FIG. 3 shows an arrangement of electrode rows 31a to 31h, 32a to 32h, 33a to 33h and 34a to 34h being located in two planes 36,37 delimiting a channel 39 and forming octupole field cages lined up in sequence therein. Both planes 36,37 have an interspace corresponding to the gap width of the electrode rows 31 and 32. A spacer 38 may permanently fix said interspace. This kind of arrangement is used in semiconductor hybrid production technology. A surrounding liquid 39a and a particle fraction or phase 39b are introduced into said channel 39, said particle fraction or phase being shapable and cross-linkable if sufficient material is added. During or after hardening, the shaped band or chain 39b may be removed continuously or discontinuously from said channel 39.
FIG. 4 shows an octupole arrangement 41,42 consisting of four electrodes each in two planes (41a to 41d and 42a to 42d). Said arrangement may easily be produced up to submicrometer size (width, height, interspace) of the electrodes on silicon wafers. Alternating or rotating fields may be applied with frequencies up to the upper MHz range. Bodies 43 are shaped and hardened corresponding to FIG. 1 in a reaction space 44.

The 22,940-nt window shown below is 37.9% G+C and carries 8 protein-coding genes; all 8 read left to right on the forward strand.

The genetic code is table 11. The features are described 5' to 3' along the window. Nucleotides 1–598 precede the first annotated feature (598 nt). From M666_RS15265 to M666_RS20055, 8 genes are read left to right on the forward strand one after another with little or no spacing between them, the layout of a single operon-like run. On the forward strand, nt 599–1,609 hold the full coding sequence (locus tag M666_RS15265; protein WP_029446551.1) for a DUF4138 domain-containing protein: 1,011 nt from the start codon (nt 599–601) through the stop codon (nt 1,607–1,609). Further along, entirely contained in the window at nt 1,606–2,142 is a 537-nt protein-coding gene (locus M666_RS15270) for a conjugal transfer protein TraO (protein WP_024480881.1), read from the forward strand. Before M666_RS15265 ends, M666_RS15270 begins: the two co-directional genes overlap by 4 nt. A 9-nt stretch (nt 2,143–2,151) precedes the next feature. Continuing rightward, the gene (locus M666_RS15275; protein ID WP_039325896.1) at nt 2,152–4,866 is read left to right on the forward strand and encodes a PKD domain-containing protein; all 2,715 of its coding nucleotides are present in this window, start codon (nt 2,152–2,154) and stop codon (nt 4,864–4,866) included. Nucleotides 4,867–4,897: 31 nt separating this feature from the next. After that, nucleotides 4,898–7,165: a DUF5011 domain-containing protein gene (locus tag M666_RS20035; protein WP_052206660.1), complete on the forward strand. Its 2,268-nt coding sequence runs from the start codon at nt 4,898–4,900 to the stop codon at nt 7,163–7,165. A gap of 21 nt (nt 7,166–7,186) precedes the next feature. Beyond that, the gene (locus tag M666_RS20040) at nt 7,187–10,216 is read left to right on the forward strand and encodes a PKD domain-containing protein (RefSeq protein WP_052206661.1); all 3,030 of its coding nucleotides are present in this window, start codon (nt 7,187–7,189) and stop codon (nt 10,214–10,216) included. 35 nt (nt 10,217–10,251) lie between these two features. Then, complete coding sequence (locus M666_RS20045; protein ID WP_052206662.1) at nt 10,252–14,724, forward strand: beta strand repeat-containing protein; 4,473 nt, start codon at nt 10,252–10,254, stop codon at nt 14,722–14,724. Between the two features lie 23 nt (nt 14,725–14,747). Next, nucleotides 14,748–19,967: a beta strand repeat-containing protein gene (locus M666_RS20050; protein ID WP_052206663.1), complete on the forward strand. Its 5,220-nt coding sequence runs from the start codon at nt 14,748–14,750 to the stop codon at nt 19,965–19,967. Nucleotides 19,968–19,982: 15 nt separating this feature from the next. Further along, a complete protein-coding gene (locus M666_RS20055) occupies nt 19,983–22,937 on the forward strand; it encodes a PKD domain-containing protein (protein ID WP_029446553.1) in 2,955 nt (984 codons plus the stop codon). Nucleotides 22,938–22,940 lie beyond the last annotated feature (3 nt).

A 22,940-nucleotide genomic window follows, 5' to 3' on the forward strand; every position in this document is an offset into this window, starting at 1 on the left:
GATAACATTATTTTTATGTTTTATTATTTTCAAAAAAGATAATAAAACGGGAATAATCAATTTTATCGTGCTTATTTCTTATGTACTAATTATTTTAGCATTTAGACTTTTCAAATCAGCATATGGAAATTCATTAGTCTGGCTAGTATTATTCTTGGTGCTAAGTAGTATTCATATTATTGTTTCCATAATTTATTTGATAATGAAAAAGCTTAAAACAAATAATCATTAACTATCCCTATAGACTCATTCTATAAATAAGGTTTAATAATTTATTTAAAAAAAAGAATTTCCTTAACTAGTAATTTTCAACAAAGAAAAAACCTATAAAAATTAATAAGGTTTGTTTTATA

FIG. 5 is a sectional view illustrating the structure of a shaped body, wherein at first the inner body 51 was shaped and hardened (sphere); subsequently, at different voltage supply, a first encapsulation 52 and a further encapsulation having again different geometry 53 were formed. Said encapsulation technology may be continued. The dosing of medicaments is a possible application of said shape.
FIG. 6 illustrates an electrode arrangement 61 for the shaping of a microtoroidal particle 62 in a reaction space 63. Electrodes 61a and 61b are required for the shaping of the ring and annular electrodes 61c and 61d for its stabilization. Said electrodes 61a to 61d are arranged in four parallel planes. In case of a symmetric torus 62--to be shaped--, said electrodes 61a, 61b are arranged in the axis of said annular electrodes 61c, 61d, and the interspace above electrode 61c and below electrode 61b is selected dependent to field strength and frequency at electrodes 61a, 61b.